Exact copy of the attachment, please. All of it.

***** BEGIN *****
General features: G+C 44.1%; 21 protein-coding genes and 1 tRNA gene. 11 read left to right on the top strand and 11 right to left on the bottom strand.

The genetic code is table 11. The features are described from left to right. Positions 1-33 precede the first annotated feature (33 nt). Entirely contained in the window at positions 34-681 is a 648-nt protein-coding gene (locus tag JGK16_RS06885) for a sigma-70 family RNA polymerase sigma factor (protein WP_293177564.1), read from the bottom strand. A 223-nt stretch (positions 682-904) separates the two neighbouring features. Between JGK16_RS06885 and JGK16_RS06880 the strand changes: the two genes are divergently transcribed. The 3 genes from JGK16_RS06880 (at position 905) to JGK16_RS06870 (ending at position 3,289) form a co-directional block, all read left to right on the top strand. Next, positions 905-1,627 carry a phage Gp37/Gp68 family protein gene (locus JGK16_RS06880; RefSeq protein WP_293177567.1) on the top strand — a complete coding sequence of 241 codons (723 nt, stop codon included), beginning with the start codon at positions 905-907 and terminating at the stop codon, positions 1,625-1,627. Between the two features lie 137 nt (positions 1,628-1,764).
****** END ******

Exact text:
General features: G+C 44.1%; 21 protein-coding genes and 1 tRNA gene. 11 read left to right on the top strand and 11 right to left on the bottom strand.

The genetic code is table 11. The features are described from left to right. Positions 1-33 precede the first annotated feature (33 nt). Entirely contained in the window at positions 34-681 is a 648-nt protein-coding gene (locus tag JGK16_RS06885) for a sigma-70 family RNA polymerase sigma factor (protein WP_293177564.1), read from the bottom strand. A 223-nt stretch (positions 682-904) separates the two neighbouring features. Between JGK16_RS06885 and JGK16_RS06880 the strand changes: the two genes are divergently transcribed. The 3 genes from JGK16_RS06880 (at position 905) to JGK16_RS06870 (ending at position 3,289) form a co-directional block, all read left to right on the top strand. Next, positions 905-1,627 carry a phage Gp37/Gp68 family protein gene (locus JGK16_RS06880; RefSeq protein WP_293177567.1) on the top strand — a complete coding sequence of 241 codons (723 nt, stop codon included), beginning with the start codon at positions 905-907 and terminating at the stop codon, positions 1,625-1,627. Between the two features lie 137 nt (positions 1,628-1,764).